Gap Elimination Adjustment (GEA): the state's "take-back" of promised school aid
If you’re reading and hearing about school funding
issues in New York State, it’s likely you’ve heard the phrase “Gap
Elimination Adjustment” or GEA, which is just one part of a complex
fiscal puzzle affecting our school budgets. Please read on to learn more
and view the accompanying video for an explanation.
Q: What is the Gap Elimination Adjustment (GEA)?
A: The Gap Elimination Adjustment (GEA) law was first introduced for the 2010-2011 fiscal year as a way to help close New York’s then $10 billion budget deficit. Under the legislation, a portion of the funding shortfall at the state level is divided among all school districts throughout the state and reflected as a reduction in school district state aid. GEA is money that is deducted from state aid originally promised to school districts based on state aid formulas. Essentially, it’s a "take-back" by the state of aid originally due to school districts.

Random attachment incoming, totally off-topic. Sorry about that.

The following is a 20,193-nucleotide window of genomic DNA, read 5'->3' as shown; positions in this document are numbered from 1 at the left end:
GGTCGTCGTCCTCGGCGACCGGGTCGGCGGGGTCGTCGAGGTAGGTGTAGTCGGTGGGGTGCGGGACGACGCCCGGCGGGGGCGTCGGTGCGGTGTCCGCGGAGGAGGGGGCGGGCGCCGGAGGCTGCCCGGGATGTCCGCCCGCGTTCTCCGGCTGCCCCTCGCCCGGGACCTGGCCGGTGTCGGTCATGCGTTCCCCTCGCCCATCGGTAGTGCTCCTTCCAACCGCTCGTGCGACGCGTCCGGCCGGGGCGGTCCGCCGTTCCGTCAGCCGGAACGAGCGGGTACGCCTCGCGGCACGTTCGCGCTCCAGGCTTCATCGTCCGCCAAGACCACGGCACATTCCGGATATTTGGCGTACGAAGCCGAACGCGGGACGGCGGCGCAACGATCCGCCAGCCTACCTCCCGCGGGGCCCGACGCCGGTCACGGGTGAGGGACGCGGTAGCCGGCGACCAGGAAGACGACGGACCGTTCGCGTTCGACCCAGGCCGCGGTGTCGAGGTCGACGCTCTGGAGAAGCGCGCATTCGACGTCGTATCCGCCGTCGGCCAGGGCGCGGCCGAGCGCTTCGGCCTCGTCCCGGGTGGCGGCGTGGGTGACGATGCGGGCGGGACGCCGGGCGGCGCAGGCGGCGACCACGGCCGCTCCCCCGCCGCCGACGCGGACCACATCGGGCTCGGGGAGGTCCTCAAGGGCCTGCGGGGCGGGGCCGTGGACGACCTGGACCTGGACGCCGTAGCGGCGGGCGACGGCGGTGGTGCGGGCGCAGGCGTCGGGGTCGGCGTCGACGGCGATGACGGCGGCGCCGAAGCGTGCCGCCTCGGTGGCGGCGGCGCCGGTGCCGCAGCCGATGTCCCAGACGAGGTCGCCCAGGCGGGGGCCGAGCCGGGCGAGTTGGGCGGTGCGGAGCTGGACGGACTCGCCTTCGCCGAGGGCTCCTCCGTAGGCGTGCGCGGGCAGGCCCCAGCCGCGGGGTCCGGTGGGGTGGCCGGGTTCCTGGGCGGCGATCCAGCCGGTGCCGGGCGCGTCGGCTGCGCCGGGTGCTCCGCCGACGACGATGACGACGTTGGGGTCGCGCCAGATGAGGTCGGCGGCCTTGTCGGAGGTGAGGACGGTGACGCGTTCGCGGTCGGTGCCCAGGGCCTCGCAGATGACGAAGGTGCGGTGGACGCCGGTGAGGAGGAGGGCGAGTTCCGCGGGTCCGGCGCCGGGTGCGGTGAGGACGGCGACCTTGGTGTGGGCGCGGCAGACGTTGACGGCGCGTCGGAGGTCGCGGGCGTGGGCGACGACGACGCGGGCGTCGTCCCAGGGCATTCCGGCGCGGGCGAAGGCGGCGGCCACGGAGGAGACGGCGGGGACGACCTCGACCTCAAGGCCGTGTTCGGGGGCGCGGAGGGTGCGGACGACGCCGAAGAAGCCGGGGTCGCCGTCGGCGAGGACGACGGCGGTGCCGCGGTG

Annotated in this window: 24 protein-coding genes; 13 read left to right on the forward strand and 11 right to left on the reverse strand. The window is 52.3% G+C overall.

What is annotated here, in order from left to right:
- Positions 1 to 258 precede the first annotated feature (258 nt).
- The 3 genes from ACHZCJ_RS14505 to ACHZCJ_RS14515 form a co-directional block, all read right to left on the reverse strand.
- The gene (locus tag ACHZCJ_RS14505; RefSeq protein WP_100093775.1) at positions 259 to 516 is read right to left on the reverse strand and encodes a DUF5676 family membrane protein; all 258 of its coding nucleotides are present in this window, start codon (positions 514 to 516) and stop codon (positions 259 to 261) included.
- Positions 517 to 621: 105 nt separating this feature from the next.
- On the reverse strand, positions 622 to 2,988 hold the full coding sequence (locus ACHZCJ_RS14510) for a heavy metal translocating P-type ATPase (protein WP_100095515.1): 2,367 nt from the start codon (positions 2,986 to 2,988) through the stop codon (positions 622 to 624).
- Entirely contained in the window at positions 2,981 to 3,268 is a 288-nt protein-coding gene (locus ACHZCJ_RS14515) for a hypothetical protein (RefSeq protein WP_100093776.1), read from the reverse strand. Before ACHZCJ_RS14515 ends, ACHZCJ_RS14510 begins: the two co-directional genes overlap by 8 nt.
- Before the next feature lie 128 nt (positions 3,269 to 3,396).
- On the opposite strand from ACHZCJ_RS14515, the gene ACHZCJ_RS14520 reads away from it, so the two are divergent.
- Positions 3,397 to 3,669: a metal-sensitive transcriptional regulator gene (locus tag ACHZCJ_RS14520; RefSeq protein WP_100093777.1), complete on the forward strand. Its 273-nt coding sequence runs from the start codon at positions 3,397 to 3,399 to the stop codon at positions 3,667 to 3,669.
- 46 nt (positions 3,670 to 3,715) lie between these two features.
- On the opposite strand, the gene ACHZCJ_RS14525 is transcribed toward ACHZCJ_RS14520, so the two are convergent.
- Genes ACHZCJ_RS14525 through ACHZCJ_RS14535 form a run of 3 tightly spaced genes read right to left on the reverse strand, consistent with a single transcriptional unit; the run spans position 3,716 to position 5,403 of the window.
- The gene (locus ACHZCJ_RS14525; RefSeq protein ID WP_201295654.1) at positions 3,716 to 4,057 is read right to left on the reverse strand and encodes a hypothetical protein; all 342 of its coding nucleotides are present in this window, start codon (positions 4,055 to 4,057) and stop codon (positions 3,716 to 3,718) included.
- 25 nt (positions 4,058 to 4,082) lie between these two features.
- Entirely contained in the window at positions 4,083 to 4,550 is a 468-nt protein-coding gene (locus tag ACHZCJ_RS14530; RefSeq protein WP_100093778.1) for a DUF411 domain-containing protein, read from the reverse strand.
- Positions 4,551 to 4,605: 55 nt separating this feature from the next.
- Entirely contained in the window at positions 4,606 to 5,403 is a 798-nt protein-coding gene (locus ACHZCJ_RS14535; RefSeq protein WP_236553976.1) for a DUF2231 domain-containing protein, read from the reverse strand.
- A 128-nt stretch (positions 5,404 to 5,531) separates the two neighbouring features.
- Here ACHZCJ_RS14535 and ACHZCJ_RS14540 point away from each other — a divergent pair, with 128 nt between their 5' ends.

Q: How does GEA affect our schools?
Many schools throughout the state have gaping
holes in their budgets due to the GEA.
Since the take-back went into effect, Schuylerville has lost more than $5.3 million in aid under GEA legislation and is projected to lose another $1.65 million next year. On a state level, schools have lost more than $6.1 billion in aid. This translates into more than $2,200 per student.
Q: How can I get more information?
A: Visit EducationSpeaks.org for information on advocating for restoration of school aid.